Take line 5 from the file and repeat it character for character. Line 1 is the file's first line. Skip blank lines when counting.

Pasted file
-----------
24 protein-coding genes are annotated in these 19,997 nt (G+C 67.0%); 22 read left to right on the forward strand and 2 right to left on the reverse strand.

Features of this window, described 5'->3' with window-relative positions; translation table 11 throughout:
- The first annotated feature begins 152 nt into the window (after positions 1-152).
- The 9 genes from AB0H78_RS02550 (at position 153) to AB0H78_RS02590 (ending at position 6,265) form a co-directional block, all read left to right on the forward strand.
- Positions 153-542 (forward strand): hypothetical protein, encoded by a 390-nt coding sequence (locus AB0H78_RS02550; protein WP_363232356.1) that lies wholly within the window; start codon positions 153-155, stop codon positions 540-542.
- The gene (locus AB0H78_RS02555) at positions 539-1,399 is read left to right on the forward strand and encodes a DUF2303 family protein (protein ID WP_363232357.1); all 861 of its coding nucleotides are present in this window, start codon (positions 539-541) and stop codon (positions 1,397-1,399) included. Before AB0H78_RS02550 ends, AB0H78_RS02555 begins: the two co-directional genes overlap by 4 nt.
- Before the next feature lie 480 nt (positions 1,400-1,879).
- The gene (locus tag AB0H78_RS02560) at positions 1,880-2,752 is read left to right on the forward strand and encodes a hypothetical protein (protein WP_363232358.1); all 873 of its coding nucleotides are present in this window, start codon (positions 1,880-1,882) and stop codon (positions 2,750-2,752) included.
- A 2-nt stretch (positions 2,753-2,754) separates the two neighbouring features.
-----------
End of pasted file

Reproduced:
- Positions 153-542 (forward strand): hypothetical protein, encoded by a 390-nt coding sequence (locus AB0H78_RS02550; protein WP_363232356.1) that lies wholly within the window; start codon positions 153-155, stop codon positions 540-542.